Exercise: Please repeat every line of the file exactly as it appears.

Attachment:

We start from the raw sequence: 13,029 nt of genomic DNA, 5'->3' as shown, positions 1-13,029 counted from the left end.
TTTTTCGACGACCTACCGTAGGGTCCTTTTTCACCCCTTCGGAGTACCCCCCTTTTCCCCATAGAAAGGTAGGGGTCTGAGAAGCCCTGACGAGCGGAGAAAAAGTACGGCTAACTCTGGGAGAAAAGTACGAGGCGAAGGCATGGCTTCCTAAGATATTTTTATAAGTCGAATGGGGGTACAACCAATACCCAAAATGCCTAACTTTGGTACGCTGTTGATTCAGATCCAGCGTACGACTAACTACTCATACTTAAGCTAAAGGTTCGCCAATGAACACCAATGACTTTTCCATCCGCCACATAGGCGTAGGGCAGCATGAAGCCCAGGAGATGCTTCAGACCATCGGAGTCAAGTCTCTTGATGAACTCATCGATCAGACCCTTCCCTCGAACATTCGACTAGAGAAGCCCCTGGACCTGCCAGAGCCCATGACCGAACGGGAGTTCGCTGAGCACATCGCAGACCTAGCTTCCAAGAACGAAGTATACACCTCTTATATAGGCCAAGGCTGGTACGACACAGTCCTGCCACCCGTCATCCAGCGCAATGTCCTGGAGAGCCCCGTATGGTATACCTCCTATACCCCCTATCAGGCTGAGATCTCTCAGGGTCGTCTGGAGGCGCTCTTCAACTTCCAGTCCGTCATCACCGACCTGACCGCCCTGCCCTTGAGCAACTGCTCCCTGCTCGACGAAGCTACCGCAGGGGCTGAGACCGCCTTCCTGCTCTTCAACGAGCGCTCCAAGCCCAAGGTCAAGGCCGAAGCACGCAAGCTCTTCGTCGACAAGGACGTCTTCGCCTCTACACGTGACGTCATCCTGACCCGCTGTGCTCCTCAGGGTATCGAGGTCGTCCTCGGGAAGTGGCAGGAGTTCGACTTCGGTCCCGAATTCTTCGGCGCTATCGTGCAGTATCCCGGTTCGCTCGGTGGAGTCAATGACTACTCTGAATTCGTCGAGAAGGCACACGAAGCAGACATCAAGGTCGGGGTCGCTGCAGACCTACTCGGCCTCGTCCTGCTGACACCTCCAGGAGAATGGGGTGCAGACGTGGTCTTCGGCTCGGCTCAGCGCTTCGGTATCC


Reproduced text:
We start from the raw sequence: 13,029 nt of genomic DNA, 5'->3' as shown, positions 1-13,029 counted from the left end.
TTTTTCGACGACCTACCGTAGGGTCCTTTTTCACCCCTTCGGAGTACCCCCCTTTTCCCCATAGAAAGGTAGGGGTCTGAGAAGCCCTGACGAGCGGAGAAAAAGTACGGCTAACTCTGGGAGAAAAGTACGAGGCGAAGGCATGGCTTCCTAAGATATTTTTATAAGTCGAATGGGGGTACAACCAATACCCAAAATGCCTAACTTTGGTACGCTGTTGATTCAGATCCAGCGTACGACTAACTACTCATACTTAAGCTAAAGGTTCGCCAATGAACACCAATGACTTTTCCATCCGCCACATAGGCGTAGGGCAGCATGAAGCCCAGGAGATGCTTCAGACCATCGGAGTCAAGTCTCTTGATGAACTCATCGATCAGACCCTTCCCTCGAACATTCGACTAGAGAAGCCCCTGGACCTGCCAGAGCCCATGACCGAACGGGAGTTCGCTGAGCACATCGCAGACCTAGCTTCCAAGAACGAAGTATACACCTCTTATATAGGCCAAGGCTGGTACGACACAGTCCTGCCACCCGTCATCCAGCGCAATGTCCTGGAGAGCCCCGTATGGTATACCTCCTATACCCCCTATCAGGCTGAGATCTCTCAGGGTCGTCTGGAGGCGCTCTTCAACTTCCAGTCCGTCATCACCGACCTGACCGCCCTGCCCTTGAGCAACTGCTCCCTGCTCGACGAAGCTACCGCAGGGGCTGAGACCGCCTTCCTGCTCTTCAACGAGCGCTCCAAGCCCAAGGTCAAGGCCGAAGCACGCAAGCTCTTCGTCGACAAGGACGTCTTCGCCTCTACACGTGACGTCATCCTGACCCGCTGTGCTCCTCAGGGTATCGAGGTCGTCCTCGGGAAGTGGCAGGAGTTCGACTTCGGTCCCGAATTCTTCGGCGCTATCGTGCAGTATCCCGGTTCGCTCGGTGGAGTCAATGACTACTCTGAATTCGTCGAGAAGGCACACGAAGCAGACATCAAGGTCGGGGTCGCTGCAGACCTACTCGGCCTCGTCCTGCTGACACCTCCAGGAGAATGGGGTGCAGACGTGGTCTTCGGCTCGGCTCAGCGCTTCGGTATCC